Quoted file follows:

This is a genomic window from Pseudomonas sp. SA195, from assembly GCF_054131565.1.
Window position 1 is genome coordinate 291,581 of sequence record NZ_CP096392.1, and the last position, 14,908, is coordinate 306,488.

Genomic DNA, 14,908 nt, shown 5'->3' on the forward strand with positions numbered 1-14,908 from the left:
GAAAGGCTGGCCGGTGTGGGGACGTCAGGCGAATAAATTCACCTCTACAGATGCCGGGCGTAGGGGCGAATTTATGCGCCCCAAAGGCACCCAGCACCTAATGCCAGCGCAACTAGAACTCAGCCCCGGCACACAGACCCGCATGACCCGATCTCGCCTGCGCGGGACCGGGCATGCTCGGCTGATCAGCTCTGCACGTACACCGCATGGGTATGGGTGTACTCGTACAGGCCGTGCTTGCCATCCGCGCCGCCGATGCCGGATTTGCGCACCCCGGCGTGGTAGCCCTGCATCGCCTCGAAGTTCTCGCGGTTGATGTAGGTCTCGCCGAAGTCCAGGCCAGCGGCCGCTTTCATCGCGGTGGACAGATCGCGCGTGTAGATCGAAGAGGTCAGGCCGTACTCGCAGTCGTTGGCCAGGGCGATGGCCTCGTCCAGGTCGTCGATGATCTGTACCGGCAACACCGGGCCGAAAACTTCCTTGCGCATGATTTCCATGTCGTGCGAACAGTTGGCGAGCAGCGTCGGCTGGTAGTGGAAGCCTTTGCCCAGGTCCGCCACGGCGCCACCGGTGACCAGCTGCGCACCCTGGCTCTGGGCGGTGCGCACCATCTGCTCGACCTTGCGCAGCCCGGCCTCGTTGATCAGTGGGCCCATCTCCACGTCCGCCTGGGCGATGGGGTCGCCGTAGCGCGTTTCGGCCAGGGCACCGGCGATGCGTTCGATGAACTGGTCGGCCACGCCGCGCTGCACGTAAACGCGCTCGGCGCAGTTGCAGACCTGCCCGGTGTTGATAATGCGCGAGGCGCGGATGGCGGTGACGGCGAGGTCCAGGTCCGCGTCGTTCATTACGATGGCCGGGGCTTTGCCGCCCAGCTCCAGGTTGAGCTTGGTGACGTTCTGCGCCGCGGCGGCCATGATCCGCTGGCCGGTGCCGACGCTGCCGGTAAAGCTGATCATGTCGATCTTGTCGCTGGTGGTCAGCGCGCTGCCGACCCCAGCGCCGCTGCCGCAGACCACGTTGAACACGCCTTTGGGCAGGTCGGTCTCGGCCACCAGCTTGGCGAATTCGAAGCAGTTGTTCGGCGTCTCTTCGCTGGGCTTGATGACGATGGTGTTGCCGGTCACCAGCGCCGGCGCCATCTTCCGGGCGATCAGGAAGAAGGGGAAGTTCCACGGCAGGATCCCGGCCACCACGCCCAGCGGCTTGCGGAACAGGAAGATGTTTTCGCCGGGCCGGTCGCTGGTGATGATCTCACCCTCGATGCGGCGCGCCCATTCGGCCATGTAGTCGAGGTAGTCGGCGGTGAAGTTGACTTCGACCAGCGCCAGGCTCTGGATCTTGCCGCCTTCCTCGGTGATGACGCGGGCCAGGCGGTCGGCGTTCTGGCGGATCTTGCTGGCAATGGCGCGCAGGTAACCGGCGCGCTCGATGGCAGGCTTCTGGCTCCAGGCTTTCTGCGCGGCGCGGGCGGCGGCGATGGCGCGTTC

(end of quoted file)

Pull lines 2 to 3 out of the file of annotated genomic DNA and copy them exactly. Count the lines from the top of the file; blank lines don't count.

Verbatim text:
Window position 1 is genome coordinate 291,581 of sequence record NZ_CP096392.1, and the last position, 14,908, is coordinate 306,488.

Genomic DNA, 14,908 nt, shown 5'->3' on the forward strand with positions numbered 1-14,908 from the left: